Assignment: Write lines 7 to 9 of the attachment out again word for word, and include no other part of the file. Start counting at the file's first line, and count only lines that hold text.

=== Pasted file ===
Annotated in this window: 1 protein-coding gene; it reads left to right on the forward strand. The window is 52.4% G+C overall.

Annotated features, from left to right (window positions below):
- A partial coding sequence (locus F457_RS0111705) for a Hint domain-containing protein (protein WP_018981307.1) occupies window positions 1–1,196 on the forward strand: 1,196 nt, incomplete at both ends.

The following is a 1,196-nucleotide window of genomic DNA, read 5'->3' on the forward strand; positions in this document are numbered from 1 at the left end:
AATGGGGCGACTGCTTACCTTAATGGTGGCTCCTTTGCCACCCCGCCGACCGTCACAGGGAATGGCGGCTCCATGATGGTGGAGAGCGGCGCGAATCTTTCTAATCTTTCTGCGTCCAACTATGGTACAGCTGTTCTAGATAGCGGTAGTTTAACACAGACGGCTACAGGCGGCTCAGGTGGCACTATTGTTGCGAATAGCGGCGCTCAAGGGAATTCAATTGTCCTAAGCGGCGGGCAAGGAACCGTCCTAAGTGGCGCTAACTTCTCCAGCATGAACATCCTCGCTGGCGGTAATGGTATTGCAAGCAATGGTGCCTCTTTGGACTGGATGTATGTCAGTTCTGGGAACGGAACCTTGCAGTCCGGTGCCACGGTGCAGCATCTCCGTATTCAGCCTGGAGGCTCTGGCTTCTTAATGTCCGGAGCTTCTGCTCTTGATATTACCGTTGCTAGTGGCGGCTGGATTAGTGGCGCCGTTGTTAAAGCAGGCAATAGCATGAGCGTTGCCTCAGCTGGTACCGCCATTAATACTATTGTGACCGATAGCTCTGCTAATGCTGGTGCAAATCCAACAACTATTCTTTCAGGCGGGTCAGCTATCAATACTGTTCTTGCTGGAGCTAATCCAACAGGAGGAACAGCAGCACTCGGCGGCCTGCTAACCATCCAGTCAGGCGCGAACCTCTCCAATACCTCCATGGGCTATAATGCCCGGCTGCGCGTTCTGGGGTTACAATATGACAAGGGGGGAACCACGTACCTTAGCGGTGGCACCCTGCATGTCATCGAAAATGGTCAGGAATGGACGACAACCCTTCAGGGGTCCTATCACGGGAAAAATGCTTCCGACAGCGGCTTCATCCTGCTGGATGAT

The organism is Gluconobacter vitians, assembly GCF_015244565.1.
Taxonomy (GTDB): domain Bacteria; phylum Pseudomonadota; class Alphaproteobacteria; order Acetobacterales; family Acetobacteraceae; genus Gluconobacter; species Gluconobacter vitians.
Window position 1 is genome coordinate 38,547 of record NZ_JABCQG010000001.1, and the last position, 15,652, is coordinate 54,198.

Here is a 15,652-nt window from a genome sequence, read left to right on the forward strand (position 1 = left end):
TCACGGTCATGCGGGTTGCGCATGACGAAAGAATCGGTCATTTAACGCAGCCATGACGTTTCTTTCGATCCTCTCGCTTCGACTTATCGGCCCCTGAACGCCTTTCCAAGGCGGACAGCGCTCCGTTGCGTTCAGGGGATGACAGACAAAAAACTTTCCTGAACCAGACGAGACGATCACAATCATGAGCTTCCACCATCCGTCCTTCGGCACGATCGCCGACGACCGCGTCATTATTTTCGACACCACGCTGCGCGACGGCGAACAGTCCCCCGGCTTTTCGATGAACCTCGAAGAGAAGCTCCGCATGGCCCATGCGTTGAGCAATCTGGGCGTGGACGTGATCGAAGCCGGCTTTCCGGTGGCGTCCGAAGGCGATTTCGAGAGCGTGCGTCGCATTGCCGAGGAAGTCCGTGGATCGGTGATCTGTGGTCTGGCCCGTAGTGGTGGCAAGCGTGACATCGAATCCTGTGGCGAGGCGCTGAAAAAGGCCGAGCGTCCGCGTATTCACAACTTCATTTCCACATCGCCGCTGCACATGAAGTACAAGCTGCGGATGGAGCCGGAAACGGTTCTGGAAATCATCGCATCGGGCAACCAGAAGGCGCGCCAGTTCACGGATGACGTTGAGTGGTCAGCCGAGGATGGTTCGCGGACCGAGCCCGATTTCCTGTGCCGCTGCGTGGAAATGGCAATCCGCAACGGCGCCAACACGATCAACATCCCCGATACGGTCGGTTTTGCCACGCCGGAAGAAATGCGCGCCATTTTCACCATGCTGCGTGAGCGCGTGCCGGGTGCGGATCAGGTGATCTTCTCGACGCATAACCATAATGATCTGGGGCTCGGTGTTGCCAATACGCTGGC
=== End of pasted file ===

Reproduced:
Taxonomy (GTDB): domain Bacteria; phylum Pseudomonadota; class Alphaproteobacteria; order Acetobacterales; family Acetobacteraceae; genus Gluconobacter; species Gluconobacter vitians.
Window position 1 is genome coordinate 38,547 of record NZ_JABCQG010000001.1, and the last position, 15,652, is coordinate 54,198.

Here is a 15,652-nt window from a genome sequence, read left to right on the forward strand (position 1 = left end):